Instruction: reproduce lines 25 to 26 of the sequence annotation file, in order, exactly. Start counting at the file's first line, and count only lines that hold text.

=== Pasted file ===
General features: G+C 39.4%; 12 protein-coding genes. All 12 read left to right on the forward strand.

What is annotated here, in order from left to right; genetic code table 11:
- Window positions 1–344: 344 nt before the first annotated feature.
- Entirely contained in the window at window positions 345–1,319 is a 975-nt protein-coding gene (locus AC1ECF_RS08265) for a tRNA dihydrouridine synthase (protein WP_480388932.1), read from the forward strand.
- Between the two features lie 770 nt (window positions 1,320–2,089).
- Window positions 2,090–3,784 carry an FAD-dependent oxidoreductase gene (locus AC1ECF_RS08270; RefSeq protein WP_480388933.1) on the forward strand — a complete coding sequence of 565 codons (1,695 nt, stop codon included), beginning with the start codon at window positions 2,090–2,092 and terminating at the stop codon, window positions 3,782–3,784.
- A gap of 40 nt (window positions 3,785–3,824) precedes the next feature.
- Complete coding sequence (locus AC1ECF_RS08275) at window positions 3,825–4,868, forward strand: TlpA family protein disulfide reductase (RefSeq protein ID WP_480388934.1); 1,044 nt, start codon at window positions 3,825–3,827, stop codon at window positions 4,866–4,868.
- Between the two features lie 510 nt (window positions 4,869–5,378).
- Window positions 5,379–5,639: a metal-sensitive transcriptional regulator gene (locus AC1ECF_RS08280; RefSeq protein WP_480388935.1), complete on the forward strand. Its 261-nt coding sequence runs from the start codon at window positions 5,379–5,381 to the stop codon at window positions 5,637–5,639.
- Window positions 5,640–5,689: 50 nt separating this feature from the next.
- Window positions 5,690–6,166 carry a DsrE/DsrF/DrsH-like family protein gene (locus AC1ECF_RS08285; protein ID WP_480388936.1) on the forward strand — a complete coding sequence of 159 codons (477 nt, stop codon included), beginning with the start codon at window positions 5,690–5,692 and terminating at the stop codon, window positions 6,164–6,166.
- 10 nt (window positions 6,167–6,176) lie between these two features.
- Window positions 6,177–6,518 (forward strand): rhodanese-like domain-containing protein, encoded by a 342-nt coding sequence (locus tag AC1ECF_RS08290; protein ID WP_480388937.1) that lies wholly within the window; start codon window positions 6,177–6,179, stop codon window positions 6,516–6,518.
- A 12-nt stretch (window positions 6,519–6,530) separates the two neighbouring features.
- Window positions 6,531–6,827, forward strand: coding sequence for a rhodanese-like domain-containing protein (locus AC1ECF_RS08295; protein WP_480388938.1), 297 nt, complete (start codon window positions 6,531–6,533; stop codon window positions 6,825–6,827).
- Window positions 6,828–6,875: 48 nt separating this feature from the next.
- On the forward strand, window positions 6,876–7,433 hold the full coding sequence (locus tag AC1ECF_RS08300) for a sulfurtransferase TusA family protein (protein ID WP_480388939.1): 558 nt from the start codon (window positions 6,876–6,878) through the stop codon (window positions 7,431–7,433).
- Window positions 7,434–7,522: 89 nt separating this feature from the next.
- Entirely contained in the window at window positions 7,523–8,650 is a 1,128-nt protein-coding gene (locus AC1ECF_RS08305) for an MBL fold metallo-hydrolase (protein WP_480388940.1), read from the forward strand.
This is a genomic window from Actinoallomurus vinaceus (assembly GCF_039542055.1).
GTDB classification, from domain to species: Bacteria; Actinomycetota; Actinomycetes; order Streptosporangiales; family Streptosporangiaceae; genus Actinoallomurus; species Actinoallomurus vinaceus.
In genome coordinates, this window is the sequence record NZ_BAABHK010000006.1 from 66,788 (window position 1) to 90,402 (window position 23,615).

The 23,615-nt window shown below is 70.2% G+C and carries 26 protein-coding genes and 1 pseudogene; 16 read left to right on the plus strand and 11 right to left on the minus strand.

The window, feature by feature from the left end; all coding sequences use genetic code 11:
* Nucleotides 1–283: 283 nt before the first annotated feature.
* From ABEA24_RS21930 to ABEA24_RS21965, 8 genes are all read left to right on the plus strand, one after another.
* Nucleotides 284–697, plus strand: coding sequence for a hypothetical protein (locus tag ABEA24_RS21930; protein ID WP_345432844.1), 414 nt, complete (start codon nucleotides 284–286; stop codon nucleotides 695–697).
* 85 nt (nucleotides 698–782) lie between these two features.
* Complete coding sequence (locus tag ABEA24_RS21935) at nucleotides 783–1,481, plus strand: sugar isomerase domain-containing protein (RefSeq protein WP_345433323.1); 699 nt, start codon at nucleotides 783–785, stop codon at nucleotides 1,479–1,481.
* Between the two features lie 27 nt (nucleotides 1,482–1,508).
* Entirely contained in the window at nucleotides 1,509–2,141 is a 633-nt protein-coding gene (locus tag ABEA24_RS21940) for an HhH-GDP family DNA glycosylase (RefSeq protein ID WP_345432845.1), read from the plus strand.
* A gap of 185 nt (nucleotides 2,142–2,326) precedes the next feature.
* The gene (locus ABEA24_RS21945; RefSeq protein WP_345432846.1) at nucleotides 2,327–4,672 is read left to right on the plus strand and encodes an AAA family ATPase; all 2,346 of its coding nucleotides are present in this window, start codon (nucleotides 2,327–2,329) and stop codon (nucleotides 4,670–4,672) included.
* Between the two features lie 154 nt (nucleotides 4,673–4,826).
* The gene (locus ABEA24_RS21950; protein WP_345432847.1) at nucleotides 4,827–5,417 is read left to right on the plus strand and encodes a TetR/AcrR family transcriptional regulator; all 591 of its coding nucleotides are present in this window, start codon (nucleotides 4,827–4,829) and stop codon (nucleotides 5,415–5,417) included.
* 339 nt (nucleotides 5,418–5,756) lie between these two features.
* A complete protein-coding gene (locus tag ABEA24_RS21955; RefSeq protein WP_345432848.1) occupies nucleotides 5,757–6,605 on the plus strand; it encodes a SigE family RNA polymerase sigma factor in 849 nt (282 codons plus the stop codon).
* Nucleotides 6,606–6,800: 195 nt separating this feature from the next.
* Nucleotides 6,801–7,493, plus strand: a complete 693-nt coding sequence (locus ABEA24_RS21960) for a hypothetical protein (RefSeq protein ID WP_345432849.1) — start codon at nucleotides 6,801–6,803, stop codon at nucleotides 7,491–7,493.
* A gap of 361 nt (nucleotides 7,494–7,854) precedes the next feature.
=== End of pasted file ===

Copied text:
The window, feature by feature from the left end; all coding sequences use genetic code 11:
* Nucleotides 1–283: 283 nt before the first annotated feature.